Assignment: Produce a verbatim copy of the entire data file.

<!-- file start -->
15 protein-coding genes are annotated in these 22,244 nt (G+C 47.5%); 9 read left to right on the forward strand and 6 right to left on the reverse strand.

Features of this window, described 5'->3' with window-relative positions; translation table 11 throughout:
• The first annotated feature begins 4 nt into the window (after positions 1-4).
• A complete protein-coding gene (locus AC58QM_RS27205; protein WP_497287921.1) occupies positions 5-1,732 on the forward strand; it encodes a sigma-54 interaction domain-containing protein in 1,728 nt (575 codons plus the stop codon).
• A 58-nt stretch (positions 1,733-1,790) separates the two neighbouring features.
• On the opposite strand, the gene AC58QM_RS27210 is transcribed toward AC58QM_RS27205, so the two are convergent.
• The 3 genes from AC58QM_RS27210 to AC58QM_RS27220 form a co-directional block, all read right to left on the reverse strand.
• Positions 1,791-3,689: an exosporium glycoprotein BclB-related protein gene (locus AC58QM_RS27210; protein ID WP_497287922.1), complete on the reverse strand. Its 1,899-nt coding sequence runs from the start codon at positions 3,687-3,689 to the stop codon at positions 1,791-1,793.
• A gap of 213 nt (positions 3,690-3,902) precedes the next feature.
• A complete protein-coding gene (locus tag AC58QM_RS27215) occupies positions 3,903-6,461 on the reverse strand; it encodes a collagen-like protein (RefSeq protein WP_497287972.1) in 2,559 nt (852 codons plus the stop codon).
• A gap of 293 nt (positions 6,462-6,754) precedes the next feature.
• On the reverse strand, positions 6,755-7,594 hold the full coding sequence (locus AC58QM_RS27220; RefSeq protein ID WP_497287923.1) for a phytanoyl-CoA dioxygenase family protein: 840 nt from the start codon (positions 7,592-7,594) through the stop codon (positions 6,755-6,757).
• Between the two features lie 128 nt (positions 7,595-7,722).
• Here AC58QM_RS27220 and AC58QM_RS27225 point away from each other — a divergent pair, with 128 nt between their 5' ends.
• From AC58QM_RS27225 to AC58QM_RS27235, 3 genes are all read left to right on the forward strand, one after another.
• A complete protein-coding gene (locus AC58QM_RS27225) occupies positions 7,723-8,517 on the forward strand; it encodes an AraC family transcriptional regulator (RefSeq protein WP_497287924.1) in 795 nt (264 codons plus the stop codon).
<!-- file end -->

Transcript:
15 protein-coding genes are annotated in these 22,244 nt (G+C 47.5%); 9 read left to right on the forward strand and 6 right to left on the reverse strand.

Features of this window, described 5'->3' with window-relative positions; translation table 11 throughout:
• The first annotated feature begins 4 nt into the window (after positions 1-4).
• A complete protein-coding gene (locus AC58QM_RS27205; protein WP_497287921.1) occupies positions 5-1,732 on the forward strand; it encodes a sigma-54 interaction domain-containing protein in 1,728 nt (575 codons plus the stop codon).
• A 58-nt stretch (positions 1,733-1,790) separates the two neighbouring features.
• On the opposite strand, the gene AC58QM_RS27210 is transcribed toward AC58QM_RS27205, so the two are convergent.
• The 3 genes from AC58QM_RS27210 to AC58QM_RS27220 form a co-directional block, all read right to left on the reverse strand.
• Positions 1,791-3,689: an exosporium glycoprotein BclB-related protein gene (locus AC58QM_RS27210; protein ID WP_497287922.1), complete on the reverse strand. Its 1,899-nt coding sequence runs from the start codon at positions 3,687-3,689 to the stop codon at positions 1,791-1,793.
• A gap of 213 nt (positions 3,690-3,902) precedes the next feature.
• A complete protein-coding gene (locus tag AC58QM_RS27215) occupies positions 3,903-6,461 on the reverse strand; it encodes a collagen-like protein (RefSeq protein WP_497287972.1) in 2,559 nt (852 codons plus the stop codon).
• A gap of 293 nt (positions 6,462-6,754) precedes the next feature.
• On the reverse strand, positions 6,755-7,594 hold the full coding sequence (locus AC58QM_RS27220; RefSeq protein ID WP_497287923.1) for a phytanoyl-CoA dioxygenase family protein: 840 nt from the start codon (positions 7,592-7,594) through the stop codon (positions 6,755-6,757).
• Between the two features lie 128 nt (positions 7,595-7,722).
• Here AC58QM_RS27220 and AC58QM_RS27225 point away from each other — a divergent pair, with 128 nt between their 5' ends.
• From AC58QM_RS27225 to AC58QM_RS27235, 3 genes are all read left to right on the forward strand, one after another.
• A complete protein-coding gene (locus AC58QM_RS27225) occupies positions 7,723-8,517 on the forward strand; it encodes an AraC family transcriptional regulator (RefSeq protein WP_497287924.1) in 795 nt (264 codons plus the stop codon).